One of the keys to delivering a successful live webcast is to thoroughly test your solution end-to-end. One great feature of most video webcast solutions is the ability to embed a live stream on your own web page where you can deliver a consistent viewer experience that reinforces your brand and leverages your web investment. But it does put more responsibility on your team to test the integration.
Box is an enterprise-focused secure file share, storage and collaboration solution. It is an excellent service and the company is a leader in the space. A few weeks ago I attended the Boxworks 2018 webcast which was hosted on their own web site. Unfortunately when I went to join the webcast I got the blank page (as shown above in the browser pictured on the right). That would scare away most viewers, but since I was curious I tried to determine what was wrong. What did I find? The stream was working fine in Firefox and IE as pictured on the left.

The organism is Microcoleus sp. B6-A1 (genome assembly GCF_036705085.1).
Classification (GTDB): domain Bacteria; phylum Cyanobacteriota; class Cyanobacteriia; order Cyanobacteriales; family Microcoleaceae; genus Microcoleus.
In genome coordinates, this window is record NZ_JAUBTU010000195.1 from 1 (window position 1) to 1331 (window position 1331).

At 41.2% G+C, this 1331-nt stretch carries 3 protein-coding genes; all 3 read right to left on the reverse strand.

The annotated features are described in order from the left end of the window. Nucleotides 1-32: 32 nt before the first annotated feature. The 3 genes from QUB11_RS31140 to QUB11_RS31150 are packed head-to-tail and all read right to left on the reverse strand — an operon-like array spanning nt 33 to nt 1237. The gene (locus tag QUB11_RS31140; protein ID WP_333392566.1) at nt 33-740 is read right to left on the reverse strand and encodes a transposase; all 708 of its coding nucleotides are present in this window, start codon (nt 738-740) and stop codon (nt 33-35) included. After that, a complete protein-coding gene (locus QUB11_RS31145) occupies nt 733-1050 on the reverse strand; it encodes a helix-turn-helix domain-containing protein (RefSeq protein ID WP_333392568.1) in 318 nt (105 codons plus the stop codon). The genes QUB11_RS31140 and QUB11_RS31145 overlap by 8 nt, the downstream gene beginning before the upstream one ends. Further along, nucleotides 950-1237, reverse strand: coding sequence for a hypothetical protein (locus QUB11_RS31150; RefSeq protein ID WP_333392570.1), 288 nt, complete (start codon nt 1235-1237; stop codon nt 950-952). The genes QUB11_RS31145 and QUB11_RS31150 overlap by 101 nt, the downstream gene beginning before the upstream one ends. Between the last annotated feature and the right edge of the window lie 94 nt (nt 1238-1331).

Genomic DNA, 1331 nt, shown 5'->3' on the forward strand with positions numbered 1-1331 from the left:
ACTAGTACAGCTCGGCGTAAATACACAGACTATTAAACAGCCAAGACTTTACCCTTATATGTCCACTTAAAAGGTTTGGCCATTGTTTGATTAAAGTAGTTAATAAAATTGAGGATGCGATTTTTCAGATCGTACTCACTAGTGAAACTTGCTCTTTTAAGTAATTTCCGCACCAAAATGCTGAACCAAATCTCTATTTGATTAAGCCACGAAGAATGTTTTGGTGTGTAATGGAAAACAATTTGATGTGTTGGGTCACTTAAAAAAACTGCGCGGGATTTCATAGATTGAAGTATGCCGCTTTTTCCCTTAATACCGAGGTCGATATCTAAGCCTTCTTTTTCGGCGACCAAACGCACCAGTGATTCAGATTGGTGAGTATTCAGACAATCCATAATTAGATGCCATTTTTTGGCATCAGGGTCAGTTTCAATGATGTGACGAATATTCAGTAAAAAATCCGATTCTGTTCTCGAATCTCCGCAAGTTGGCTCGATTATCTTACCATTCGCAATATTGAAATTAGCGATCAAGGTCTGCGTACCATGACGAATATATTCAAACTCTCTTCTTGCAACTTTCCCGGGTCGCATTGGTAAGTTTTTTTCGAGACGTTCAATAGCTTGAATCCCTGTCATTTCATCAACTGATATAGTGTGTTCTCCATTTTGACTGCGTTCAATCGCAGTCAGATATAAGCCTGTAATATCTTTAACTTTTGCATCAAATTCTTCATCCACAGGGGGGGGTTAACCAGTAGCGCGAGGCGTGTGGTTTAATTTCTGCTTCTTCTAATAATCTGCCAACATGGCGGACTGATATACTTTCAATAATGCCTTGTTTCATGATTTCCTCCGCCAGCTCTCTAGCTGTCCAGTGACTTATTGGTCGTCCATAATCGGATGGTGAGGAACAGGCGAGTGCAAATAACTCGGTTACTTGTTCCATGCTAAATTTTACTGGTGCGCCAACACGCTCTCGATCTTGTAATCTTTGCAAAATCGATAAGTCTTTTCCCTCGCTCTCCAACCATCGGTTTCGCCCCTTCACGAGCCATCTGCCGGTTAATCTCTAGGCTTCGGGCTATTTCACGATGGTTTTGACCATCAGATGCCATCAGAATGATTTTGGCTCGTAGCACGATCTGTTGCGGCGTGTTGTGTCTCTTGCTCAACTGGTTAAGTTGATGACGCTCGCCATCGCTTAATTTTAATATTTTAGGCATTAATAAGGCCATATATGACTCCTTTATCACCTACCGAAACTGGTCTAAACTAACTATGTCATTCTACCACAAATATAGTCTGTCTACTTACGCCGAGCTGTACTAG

The root of the problem could be the player, but I suspect it was the shadow box that the web designers were using to display the video feed. The only way to be sure would be to do a bit more testing.
Even though embedding a live stream in a web page is straight-forward, you need to test it across browsers and with a live stream running!
Box may or may not know they had this problem but you know it had an impact on viewership, and any post-event analysis will not properly reflect the true reach of what was an excellent online event.
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